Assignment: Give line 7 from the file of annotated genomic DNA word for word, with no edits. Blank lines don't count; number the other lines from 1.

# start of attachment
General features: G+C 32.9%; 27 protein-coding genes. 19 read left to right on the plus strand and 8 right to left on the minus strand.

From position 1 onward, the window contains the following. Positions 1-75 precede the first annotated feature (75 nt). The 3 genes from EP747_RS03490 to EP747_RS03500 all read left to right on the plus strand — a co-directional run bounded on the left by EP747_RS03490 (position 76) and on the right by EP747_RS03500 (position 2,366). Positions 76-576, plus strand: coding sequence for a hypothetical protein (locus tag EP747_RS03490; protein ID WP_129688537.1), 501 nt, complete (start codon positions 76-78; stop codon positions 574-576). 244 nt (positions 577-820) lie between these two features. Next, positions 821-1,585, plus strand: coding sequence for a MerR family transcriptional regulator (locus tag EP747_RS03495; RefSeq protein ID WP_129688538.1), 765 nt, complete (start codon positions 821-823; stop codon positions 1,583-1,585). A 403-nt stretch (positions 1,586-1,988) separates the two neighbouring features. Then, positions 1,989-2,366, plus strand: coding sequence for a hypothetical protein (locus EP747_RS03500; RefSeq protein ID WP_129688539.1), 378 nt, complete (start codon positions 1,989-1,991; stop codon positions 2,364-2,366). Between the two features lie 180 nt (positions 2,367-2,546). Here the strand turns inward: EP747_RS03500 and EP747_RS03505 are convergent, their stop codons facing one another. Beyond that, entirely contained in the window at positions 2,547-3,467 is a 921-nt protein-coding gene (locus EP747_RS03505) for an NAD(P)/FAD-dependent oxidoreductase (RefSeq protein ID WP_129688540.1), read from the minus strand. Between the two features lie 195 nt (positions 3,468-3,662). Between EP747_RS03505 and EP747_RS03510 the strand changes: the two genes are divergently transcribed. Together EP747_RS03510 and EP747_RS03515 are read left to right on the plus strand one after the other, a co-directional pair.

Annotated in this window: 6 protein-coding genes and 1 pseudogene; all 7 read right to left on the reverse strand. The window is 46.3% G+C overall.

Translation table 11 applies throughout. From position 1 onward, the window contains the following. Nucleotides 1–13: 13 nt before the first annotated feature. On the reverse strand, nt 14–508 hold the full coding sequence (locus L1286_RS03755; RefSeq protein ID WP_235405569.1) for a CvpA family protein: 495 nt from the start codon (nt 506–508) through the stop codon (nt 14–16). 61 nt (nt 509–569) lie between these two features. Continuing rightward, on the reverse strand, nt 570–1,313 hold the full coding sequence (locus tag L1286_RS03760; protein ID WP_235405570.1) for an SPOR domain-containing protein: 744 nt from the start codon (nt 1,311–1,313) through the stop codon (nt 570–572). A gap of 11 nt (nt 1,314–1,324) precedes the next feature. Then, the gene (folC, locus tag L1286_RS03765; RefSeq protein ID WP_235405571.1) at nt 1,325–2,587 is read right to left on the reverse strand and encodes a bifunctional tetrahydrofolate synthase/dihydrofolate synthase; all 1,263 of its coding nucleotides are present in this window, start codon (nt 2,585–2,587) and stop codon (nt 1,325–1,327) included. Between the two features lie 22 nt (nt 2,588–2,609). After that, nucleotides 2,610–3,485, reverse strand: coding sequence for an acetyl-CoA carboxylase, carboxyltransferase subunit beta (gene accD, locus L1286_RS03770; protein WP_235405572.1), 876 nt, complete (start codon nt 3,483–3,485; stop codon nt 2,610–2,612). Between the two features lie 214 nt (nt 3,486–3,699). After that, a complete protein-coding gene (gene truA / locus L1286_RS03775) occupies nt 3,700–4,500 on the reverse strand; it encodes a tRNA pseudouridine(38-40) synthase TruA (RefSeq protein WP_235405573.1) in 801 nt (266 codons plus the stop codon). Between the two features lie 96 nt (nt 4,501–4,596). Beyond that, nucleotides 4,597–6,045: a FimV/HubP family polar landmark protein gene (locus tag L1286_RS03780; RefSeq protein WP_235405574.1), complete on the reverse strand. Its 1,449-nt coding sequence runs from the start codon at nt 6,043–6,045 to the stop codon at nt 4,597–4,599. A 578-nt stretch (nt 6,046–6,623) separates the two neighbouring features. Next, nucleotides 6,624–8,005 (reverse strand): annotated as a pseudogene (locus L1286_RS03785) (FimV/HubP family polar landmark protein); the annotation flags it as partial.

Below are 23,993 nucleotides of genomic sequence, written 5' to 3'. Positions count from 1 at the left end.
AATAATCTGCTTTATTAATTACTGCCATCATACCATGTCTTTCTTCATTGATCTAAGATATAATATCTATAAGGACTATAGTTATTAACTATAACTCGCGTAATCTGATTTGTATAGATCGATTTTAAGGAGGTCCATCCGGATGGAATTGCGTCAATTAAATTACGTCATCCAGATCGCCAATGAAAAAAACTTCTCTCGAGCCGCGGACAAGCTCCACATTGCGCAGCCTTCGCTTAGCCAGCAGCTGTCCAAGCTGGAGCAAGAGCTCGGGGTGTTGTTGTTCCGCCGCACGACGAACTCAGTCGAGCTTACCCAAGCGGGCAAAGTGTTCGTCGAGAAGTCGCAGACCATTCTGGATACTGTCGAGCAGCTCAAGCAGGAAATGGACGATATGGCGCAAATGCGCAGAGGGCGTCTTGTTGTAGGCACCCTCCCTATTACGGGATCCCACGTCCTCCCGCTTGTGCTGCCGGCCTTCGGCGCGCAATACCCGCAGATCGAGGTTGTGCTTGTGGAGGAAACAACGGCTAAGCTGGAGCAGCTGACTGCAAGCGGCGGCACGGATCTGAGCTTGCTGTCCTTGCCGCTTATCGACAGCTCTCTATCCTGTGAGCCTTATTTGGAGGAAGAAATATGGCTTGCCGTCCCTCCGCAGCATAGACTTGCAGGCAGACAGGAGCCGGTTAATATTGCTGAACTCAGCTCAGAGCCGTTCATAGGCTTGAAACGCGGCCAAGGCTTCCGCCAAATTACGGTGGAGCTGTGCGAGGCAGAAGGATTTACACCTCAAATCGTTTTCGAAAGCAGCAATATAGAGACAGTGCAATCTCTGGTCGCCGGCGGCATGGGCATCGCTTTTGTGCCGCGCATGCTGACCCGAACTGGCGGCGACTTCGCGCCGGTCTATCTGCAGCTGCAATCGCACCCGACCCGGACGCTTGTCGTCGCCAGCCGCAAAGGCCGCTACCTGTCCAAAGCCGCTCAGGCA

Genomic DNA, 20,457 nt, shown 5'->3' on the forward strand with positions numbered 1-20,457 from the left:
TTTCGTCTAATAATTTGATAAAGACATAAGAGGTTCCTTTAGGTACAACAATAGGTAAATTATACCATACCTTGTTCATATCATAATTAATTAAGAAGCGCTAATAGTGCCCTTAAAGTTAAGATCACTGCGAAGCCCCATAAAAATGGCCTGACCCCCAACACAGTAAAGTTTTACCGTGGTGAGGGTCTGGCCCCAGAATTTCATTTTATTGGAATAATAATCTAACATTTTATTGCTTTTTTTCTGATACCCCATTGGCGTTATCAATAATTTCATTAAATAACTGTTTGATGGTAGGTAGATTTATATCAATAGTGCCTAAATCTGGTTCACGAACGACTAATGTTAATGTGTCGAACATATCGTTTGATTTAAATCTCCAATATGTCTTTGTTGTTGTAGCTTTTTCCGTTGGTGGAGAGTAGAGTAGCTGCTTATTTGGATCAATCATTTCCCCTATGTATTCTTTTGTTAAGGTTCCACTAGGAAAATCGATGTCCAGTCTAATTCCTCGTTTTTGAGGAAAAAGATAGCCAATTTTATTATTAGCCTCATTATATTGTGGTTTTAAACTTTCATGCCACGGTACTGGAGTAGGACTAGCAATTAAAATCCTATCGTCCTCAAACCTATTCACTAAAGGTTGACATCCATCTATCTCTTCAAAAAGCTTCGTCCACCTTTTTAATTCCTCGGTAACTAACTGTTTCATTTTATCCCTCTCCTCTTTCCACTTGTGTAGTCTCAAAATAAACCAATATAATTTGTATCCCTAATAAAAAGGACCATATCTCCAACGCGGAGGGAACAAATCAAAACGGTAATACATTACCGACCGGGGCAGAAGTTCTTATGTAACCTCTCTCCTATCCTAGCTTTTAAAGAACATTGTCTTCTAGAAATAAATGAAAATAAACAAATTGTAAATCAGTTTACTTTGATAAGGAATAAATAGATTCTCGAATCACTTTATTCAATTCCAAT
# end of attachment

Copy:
Genomic DNA, 20,457 nt, shown 5'->3' on the forward strand with positions numbered 1-20,457 from the left: